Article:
Nature deficit disorder is about the idea that people are becoming more and more disconnected from nature; the reality is that we need to reconnect to nature and all it has to offer. There are lots of consequences to being “nature deprived”, both for the planet and the people on it. Kids especially, are spending more and more time with and on technology and although technology is a good thing, we need to find a balance to keep kids outdoors too. People tend to only care about what they know about; if we don’t know about the parks and wilderness and our own backyards in our environment, then we won’t protect it. Miranda hopes to inspire people to protect nature and cause them to take action and get outdoors. In January, Miranda travelled to California to meet and interview Richard Louv, the man who coined the phrase “nature deficit disorder”. He has documented the research that tells us that both physical and mental health problems can result from the disconnect from nature. As a society, we need to get past the barriers to getting outdoors and enjoy the benefits nature has to offer. Having a lot of first hand expertise on this subject, Miranda has embraced nature and as a result hopes to make a career of it one day. Connecting and reconnecting to nature cannot only lead to people improving their world but it can improve their health being as well.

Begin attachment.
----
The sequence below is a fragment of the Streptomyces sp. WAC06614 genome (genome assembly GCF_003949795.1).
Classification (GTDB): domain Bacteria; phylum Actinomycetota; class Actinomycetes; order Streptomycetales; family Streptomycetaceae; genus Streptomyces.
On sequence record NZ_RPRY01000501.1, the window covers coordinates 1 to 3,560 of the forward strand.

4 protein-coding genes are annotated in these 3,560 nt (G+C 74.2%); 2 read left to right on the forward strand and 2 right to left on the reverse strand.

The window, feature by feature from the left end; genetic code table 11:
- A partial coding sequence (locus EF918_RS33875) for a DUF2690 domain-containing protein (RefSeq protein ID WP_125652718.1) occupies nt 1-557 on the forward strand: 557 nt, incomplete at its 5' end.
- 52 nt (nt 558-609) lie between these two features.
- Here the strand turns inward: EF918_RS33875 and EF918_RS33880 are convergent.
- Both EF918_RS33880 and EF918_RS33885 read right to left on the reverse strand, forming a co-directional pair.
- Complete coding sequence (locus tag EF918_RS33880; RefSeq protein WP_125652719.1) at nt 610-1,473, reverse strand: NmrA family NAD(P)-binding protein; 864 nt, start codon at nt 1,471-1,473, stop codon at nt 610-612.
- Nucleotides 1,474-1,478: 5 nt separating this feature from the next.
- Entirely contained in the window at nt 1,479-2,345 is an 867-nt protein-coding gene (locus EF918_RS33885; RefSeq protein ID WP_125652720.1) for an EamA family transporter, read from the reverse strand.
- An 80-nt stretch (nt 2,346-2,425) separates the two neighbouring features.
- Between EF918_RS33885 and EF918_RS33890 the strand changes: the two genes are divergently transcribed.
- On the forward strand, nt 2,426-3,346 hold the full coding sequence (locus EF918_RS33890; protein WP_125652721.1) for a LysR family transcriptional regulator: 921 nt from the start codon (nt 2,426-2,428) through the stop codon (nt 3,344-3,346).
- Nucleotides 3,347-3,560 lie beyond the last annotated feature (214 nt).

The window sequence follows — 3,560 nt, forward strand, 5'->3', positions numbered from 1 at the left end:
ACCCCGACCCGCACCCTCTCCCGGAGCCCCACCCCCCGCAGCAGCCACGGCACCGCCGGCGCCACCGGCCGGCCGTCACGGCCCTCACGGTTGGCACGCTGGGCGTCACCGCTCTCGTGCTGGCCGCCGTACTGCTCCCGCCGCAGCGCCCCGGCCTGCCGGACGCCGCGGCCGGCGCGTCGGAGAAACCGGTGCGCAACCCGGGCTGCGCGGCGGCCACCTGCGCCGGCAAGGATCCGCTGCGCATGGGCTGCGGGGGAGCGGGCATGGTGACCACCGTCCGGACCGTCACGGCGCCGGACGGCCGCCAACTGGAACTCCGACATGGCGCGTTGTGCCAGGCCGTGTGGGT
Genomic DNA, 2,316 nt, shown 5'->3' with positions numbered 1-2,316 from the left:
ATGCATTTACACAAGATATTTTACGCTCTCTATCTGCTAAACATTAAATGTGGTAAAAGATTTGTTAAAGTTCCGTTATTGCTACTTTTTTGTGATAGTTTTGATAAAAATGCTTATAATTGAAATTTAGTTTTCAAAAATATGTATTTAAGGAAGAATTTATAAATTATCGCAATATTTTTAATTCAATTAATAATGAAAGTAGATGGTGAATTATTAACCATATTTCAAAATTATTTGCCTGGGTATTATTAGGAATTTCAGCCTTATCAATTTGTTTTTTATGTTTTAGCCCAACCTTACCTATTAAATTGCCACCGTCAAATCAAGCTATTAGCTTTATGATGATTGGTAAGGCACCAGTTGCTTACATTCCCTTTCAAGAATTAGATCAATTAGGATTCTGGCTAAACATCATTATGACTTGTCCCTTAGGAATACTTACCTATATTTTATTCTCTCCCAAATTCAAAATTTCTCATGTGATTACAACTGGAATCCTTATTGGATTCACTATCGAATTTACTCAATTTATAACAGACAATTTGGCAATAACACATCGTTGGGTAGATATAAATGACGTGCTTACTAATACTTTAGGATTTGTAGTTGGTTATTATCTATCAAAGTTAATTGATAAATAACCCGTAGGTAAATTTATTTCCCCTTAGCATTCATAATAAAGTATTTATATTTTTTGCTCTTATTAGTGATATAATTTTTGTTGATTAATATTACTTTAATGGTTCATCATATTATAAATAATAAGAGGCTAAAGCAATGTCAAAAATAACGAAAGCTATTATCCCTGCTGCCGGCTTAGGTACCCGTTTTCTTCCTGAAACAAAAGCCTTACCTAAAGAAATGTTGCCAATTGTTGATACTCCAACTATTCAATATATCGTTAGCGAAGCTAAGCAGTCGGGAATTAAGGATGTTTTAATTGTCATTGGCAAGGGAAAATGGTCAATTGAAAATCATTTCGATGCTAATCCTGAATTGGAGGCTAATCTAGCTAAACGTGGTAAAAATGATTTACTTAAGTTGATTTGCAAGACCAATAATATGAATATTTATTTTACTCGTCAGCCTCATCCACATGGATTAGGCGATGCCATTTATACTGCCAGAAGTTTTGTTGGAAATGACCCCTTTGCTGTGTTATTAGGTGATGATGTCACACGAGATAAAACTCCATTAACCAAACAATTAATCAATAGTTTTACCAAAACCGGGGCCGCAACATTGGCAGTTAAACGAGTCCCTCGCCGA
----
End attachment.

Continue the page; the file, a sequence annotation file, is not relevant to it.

MirandaAnderson13 years old, and a middle school student, Miranda has been making films with environmental themes and underlays since she was nine. In conjunction with public speaking, she does what she can to convey and broadcast her messages on saving the very planet we all live on. Some of her films and speaking topics have included saving salmon habitats, saving the ocean’s corals, reducing the use of plastics, the Great Pacific Garbage Patch, deforestation, electronic waste reduction/recycling and nature deficit disorder. As a result, she is the recipient of many local and international awards for her films. Miranda’s passions revolve around saving the planet, with extra focus on the ocean waters and ensuring that others are educated on how they too, can help; a self-proclaimed educator, Miranda does not limit herself in her arts. She is also a competitive swimmer with aspirations to one day compete for Canada in the Summer Olympics. She has for the past four years volunteering at a local fish hatchery in the community and hopes to pursue her passion in combination with her love of the ocean and become a marine biologist at the University of Hawaii or in Australia and help save coral.